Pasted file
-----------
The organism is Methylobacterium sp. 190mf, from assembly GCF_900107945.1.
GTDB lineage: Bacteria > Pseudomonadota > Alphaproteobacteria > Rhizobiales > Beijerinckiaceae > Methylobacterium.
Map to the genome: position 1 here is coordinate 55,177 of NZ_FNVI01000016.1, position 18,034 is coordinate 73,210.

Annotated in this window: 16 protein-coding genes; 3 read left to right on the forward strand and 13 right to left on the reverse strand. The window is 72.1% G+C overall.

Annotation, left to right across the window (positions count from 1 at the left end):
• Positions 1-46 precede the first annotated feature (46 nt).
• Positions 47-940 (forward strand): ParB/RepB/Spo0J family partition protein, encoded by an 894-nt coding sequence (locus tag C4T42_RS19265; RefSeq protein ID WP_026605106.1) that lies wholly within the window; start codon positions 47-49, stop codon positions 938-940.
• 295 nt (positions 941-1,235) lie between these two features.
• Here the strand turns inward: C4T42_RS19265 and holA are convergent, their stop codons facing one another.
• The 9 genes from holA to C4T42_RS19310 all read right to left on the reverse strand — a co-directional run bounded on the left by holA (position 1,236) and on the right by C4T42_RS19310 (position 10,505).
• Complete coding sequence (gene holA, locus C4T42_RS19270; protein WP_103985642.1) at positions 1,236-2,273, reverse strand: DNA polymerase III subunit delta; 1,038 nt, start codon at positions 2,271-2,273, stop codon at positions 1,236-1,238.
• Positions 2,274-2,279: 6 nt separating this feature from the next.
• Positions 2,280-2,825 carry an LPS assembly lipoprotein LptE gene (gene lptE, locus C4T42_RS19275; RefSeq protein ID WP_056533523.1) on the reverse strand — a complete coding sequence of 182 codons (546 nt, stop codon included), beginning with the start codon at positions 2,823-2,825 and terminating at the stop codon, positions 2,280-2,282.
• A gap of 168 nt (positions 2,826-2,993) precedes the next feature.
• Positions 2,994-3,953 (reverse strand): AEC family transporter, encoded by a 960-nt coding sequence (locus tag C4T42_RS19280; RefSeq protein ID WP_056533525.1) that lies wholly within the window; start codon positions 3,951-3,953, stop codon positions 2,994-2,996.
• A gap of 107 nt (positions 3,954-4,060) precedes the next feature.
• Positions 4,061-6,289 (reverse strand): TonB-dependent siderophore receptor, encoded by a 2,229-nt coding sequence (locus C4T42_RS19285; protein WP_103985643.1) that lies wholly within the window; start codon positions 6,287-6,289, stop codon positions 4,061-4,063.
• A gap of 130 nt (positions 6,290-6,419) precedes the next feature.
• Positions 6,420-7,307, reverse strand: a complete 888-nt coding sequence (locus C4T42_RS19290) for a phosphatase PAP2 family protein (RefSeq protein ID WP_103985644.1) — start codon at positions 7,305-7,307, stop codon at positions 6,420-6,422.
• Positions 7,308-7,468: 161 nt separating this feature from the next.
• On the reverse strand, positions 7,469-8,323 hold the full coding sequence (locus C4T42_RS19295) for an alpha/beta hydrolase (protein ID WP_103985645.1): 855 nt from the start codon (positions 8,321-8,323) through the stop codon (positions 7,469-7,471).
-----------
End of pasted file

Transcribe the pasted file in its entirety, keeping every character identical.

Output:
The organism is Methylobacterium sp. 190mf, from assembly GCF_900107945.1.
GTDB lineage: Bacteria > Pseudomonadota > Alphaproteobacteria > Rhizobiales > Beijerinckiaceae > Methylobacterium.
Map to the genome: position 1 here is coordinate 55,177 of NZ_FNVI01000016.1, position 18,034 is coordinate 73,210.

Annotated in this window: 16 protein-coding genes; 3 read left to right on the forward strand and 13 right to left on the reverse strand. The window is 72.1% G+C overall.

Annotation, left to right across the window (positions count from 1 at the left end):
• Positions 1-46 precede the first annotated feature (46 nt).
• Positions 47-940 (forward strand): ParB/RepB/Spo0J family partition protein, encoded by an 894-nt coding sequence (locus tag C4T42_RS19265; RefSeq protein ID WP_026605106.1) that lies wholly within the window; start codon positions 47-49, stop codon positions 938-940.
• 295 nt (positions 941-1,235) lie between these two features.
• Here the strand turns inward: C4T42_RS19265 and holA are convergent, their stop codons facing one another.
• The 9 genes from holA to C4T42_RS19310 all read right to left on the reverse strand — a co-directional run bounded on the left by holA (position 1,236) and on the right by C4T42_RS19310 (position 10,505).
• Complete coding sequence (gene holA, locus C4T42_RS19270; protein WP_103985642.1) at positions 1,236-2,273, reverse strand: DNA polymerase III subunit delta; 1,038 nt, start codon at positions 2,271-2,273, stop codon at positions 1,236-1,238.
• Positions 2,274-2,279: 6 nt separating this feature from the next.
• Positions 2,280-2,825 carry an LPS assembly lipoprotein LptE gene (gene lptE, locus C4T42_RS19275; RefSeq protein ID WP_056533523.1) on the reverse strand — a complete coding sequence of 182 codons (546 nt, stop codon included), beginning with the start codon at positions 2,823-2,825 and terminating at the stop codon, positions 2,280-2,282.
• A gap of 168 nt (positions 2,826-2,993) precedes the next feature.
• Positions 2,994-3,953 (reverse strand): AEC family transporter, encoded by a 960-nt coding sequence (locus tag C4T42_RS19280; RefSeq protein ID WP_056533525.1) that lies wholly within the window; start codon positions 3,951-3,953, stop codon positions 2,994-2,996.
• A gap of 107 nt (positions 3,954-4,060) precedes the next feature.
• Positions 4,061-6,289 (reverse strand): TonB-dependent siderophore receptor, encoded by a 2,229-nt coding sequence (locus C4T42_RS19285; protein WP_103985643.1) that lies wholly within the window; start codon positions 6,287-6,289, stop codon positions 4,061-4,063.
• A gap of 130 nt (positions 6,290-6,419) precedes the next feature.
• Positions 6,420-7,307, reverse strand: a complete 888-nt coding sequence (locus C4T42_RS19290) for a phosphatase PAP2 family protein (RefSeq protein ID WP_103985644.1) — start codon at positions 7,305-7,307, stop codon at positions 6,420-6,422.
• Positions 7,308-7,468: 161 nt separating this feature from the next.
• On the reverse strand, positions 7,469-8,323 hold the full coding sequence (locus C4T42_RS19295) for an alpha/beta hydrolase (protein ID WP_103985645.1): 855 nt from the start codon (positions 8,321-8,323) through the stop codon (positions 7,469-7,471).